[solved] Wrong wl module version

(Richard) #1


This is my first void installation and is on a freshly wiped machine.

I have installed void apparently ok. Connected ethernet and downloaded the wl module for the internal broadcom card (I know from previous distros on this machine that the wl driver is the correct choice).

After rebooting; wl is not loaded. modprobe wl produces:

modprobe: FATAL: Module wl not found in directory /lib/modules/4.12.13_1

Looking in /lib/modules and /boot shows me that I am running 4.12.13_1 kernel and I have an extensive directory tree with 4.12.13_1 modules. I also have a directory 4.17.4_1 containing only the broadcom wl driver.

So, questions:

  • How did I get into this mess? What did I do wrong in xbps-* to end up with drivers for the wrong kernel?
  • How can I download or rebuild wl for 4.12.13_1?
    or, alternatively
  • How can I upgrade my kernel to 4.17.4_1? It’s been at least 10 years since I had any need to tinker with the kernel and I am fairly rusty.

Many thanks for your help.


Void linux employs broadcom-wl-dkms located in the non-free repository to build the wl kernel module locally for every new kernel that is installed on the users computer.

xbps-install void-repo-nonfree
xbps-install broadcom-wl-dkms


(Richard) #3

Thank you. I am aware of those commands. They are what I used in order to install wl. What I do not understand is why these commands produced a driver for the wrong kernel?


The problem could be that the kernel headers are missing. Did you update the system after your fresh install?

(Richard) #5

No, no updates.

Since it is physically awkward getting the laptop connected to the router via ethernet, my no. 1 priority was getting wireless up and running. Any updates and other admin were to follow later.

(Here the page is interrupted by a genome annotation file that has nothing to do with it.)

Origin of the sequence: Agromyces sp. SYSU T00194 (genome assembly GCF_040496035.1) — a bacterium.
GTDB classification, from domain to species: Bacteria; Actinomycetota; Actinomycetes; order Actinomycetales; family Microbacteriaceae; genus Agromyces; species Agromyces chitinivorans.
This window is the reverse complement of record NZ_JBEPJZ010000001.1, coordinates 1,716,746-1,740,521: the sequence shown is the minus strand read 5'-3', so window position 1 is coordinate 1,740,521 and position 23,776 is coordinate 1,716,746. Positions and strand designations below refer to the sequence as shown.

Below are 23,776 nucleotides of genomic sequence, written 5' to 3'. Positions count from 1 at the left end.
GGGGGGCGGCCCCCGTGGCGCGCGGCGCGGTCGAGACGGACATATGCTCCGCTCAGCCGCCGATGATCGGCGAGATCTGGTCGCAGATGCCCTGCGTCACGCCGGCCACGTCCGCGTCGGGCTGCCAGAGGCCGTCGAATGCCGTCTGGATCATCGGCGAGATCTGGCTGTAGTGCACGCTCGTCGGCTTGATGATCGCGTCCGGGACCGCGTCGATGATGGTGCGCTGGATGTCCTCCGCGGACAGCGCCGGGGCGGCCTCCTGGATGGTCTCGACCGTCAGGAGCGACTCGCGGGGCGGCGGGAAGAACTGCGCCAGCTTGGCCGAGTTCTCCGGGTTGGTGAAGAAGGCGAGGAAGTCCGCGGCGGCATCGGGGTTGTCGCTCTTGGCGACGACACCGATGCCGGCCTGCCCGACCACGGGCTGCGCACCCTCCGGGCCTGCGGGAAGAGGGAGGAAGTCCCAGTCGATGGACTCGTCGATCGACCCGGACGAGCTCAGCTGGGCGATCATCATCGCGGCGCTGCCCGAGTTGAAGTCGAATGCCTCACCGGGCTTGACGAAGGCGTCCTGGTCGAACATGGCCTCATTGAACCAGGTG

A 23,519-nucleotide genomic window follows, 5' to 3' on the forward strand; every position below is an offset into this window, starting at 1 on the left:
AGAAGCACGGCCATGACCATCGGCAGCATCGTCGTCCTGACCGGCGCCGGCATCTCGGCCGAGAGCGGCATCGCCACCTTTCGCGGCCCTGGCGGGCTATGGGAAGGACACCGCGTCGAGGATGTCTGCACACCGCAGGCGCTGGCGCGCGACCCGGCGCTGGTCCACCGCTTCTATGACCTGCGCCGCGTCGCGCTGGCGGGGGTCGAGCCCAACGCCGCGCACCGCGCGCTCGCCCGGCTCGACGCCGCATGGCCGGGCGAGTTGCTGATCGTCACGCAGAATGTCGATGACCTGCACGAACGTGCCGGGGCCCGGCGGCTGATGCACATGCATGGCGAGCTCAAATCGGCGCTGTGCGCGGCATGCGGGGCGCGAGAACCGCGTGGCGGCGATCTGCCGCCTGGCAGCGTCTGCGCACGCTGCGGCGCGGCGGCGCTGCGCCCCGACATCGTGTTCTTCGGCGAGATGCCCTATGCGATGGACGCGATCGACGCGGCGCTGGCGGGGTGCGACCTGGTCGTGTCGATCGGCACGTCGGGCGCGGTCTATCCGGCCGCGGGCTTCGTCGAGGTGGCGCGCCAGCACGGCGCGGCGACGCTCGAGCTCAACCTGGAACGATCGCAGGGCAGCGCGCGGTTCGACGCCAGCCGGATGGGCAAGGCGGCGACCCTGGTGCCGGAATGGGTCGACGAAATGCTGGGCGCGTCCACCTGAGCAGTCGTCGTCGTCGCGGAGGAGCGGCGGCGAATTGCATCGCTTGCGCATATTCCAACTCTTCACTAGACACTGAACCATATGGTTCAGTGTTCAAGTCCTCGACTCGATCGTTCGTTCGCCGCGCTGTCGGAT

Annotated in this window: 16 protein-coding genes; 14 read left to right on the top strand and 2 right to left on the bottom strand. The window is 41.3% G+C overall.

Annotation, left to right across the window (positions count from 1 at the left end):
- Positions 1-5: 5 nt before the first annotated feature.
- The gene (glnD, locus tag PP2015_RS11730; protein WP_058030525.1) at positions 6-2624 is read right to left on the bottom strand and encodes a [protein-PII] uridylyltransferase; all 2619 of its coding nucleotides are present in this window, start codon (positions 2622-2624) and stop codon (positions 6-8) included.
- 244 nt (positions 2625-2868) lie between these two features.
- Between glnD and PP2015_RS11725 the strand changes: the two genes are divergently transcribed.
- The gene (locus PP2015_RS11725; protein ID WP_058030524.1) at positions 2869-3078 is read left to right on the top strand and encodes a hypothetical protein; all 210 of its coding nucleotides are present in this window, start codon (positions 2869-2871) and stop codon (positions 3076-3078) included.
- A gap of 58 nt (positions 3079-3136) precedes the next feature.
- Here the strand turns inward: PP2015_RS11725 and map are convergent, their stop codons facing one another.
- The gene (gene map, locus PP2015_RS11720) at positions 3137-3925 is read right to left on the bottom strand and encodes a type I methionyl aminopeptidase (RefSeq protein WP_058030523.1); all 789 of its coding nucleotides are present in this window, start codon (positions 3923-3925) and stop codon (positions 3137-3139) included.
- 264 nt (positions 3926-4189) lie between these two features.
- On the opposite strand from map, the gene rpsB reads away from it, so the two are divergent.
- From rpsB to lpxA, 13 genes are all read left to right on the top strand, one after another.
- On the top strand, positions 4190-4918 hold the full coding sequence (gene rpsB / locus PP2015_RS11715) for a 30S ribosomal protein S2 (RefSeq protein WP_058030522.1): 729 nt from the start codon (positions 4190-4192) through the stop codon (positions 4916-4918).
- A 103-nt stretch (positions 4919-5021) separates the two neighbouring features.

Do I infer that this was the wrong approach? Can I not install wl to a freshly build system?

Thanks again.


I think the best way would be if you managed to connect your laptop via ethernet again and do a xbps-install -Su. That way you should get the latest kernel plus kernel headers and building the broadcom-wl-module via dkms should be no problem.

Alternatively, you’d have to identify possible missing packages, download them on a different PC (if available), copy them e.g. onto a USB flash drive and install them from there.

(Richard) #7

Thanks. I will try tonight.

Do I infer that this will force a kernel upgrade? So wl will likely be working but the 4.12.13_1 kernel is discarded and 4.17.4_1 is required?


I think when you installed broadcom-wl-dkms it pulled in dkms and linux-headers. The meta package linux-headers currently points to linux4.17-headers (which was at version 4.17.4 at that time). Note that just the headers have been installed, not the kernel itself.

Of the 4.12 series the version that’s available in the repo is 4.12.4. The headers for 4.12.3 aren’t available anymore so that’s why the module wasn’t built. But anyway, you would have to install linux4.12-headers manually.

So I think downloading linux4.12 and linux4.12-headers (or 4.17) onto a flash drive and installing them on your laptop should be enough (if connecting via ethernet isn’t an option). Just run xbps-reconfigure -f linux4.12 (or 4.17) afterwards to build the dkms module. When your wifi works you can do a full system update. If you need help how to install the packages manually just say so. :slight_smile:

(Richard) #9

You have been very helpful. Again, many thanks.

(Erin) #10

You may have to update more than once. Keep running it until it returns with nothing to update.

(Richard) #11


Thanks for all the advice.